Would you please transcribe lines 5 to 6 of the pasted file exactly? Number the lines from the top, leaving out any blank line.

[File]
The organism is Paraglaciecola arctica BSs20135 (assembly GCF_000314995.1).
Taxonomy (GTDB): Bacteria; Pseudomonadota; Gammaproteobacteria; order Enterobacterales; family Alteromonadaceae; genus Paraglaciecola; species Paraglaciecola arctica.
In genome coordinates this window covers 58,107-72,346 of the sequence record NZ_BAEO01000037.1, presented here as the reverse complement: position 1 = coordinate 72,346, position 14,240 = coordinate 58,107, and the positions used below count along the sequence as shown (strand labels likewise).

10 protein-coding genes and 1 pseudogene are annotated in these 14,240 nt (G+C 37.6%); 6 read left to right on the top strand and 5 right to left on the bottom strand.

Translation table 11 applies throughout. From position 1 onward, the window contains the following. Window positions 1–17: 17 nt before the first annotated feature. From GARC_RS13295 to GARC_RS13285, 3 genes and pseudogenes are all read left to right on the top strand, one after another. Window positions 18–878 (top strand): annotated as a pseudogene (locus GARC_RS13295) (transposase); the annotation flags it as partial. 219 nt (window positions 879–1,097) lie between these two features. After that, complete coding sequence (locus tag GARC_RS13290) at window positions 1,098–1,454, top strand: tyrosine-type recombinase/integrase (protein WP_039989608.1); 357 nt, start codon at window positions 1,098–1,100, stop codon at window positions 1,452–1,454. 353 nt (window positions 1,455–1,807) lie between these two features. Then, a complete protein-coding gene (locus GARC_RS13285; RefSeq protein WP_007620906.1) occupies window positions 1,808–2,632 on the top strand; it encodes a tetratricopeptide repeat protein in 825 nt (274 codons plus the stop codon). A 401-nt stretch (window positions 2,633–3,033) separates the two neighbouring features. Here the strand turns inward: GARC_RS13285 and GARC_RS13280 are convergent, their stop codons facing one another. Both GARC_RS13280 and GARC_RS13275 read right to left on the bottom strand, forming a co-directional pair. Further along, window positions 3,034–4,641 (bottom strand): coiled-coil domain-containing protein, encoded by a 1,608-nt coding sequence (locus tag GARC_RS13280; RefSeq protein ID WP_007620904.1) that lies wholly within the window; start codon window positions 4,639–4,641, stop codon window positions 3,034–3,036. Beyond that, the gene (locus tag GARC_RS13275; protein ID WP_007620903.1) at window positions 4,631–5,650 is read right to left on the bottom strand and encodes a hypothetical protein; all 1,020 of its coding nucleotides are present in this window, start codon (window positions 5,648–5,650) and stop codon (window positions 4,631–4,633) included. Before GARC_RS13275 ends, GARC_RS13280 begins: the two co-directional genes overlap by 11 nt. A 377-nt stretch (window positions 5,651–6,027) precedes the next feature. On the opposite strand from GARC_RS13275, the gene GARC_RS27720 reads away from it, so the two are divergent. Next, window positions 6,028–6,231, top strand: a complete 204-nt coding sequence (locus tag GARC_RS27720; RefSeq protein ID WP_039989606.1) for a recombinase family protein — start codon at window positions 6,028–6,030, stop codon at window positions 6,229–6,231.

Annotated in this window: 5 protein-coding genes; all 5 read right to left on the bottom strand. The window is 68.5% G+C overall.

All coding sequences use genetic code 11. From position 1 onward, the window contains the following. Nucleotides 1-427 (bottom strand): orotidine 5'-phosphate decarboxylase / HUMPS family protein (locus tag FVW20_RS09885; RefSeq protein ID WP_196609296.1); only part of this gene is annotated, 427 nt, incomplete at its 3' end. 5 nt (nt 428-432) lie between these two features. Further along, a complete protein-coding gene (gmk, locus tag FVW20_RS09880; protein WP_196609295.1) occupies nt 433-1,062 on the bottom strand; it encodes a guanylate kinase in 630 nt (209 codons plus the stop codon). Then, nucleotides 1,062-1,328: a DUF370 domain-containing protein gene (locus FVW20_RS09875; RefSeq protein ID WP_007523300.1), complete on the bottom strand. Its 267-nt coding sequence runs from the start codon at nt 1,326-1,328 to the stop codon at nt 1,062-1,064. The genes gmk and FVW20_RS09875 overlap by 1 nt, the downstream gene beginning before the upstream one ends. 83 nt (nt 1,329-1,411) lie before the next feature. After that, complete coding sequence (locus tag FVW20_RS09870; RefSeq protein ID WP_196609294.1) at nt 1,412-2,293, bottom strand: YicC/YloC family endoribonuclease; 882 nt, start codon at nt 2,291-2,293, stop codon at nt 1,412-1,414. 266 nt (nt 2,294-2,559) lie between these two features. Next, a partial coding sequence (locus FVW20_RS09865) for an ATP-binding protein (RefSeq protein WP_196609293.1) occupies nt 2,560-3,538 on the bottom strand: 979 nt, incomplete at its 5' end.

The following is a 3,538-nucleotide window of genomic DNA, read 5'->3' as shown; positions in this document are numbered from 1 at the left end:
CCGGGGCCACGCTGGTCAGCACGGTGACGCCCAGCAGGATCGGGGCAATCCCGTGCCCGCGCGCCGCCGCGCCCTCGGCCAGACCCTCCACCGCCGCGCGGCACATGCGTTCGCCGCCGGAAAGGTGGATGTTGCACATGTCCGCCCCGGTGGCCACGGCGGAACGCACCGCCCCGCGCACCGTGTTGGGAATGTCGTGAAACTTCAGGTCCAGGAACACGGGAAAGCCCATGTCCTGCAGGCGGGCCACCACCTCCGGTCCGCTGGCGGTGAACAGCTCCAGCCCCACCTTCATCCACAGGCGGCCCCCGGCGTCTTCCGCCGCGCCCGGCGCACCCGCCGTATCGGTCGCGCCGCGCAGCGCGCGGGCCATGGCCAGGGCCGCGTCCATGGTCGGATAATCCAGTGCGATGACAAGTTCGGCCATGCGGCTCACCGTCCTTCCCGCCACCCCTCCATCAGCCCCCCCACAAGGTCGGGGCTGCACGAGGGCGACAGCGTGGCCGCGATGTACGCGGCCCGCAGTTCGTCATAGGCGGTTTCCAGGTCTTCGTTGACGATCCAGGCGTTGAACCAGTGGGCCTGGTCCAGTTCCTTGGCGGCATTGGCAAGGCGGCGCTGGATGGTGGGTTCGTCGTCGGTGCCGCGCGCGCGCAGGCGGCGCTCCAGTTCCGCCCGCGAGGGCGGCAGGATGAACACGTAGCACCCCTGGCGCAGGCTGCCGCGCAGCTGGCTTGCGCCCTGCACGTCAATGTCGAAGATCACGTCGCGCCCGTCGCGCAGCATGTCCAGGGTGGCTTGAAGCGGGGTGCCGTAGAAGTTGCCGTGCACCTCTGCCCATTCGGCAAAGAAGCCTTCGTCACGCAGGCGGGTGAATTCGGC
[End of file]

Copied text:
Translation table 11 applies throughout. From position 1 onward, the window contains the following. Window positions 1–17: 17 nt before the first annotated feature. From GARC_RS13295 to GARC_RS13285, 3 genes and pseudogenes are all read left to right on the top strand, one after another. Window positions 18–878 (top strand): annotated as a pseudogene (locus GARC_RS13295) (transposase); the annotation flags it as partial. 219 nt (window positions 879–1,097) lie between these two features. After that, complete coding sequence (locus tag GARC_RS13290) at window positions 1,098–1,454, top strand: tyrosine-type recombinase/integrase (protein WP_039989608.1); 357 nt, start codon at window positions 1,098–1,100, stop codon at window positions 1,452–1,454. 353 nt (window positions 1,455–1,807) lie between these two features. Then, a complete protein-coding gene (locus GARC_RS13285; RefSeq protein WP_007620906.1) occupies window positions 1,808–2,632 on the top strand; it encodes a tetratricopeptide repeat protein in 825 nt (274 codons plus the stop codon). A 401-nt stretch (window positions 2,633–3,033) separates the two neighbouring features. Here the strand turns inward: GARC_RS13285 and GARC_RS13280 are convergent, their stop codons facing one another. Both GARC_RS13280 and GARC_RS13275 read right to left on the bottom strand, forming a co-directional pair. Further along, window positions 3,034–4,641 (bottom strand): coiled-coil domain-containing protein, encoded by a 1,608-nt coding sequence (locus tag GARC_RS13280; RefSeq protein ID WP_007620904.1) that lies wholly within the window; start codon window positions 4,639–4,641, stop codon window positions 3,034–3,036. Beyond that, the gene (locus tag GARC_RS13275; protein ID WP_007620903.1) at window positions 4,631–5,650 is read right to left on the bottom strand and encodes a hypothetical protein; all 1,020 of its coding nucleotides are present in this window, start codon (window positions 5,648–5,650) and stop codon (window positions 4,631–4,633) included. Before GARC_RS13275 ends, GARC_RS13280 begins: the two co-directional genes overlap by 11 nt. A 377-nt stretch (window positions 5,651–6,027) precedes the next feature. On the opposite strand from GARC_RS13275, the gene GARC_RS27720 reads away from it, so the two are divergent. Next, window positions 6,028–6,231, top strand: a complete 204-nt coding sequence (locus tag GARC_RS27720; RefSeq protein ID WP_039989606.1) for a recombinase family protein — start codon at window positions 6,028–6,030, stop codon at window positions 6,229–6,231.

Annotated in this window: 5 protein-coding genes; all 5 read right to left on the bottom strand. The window is 68.5% G+C overall.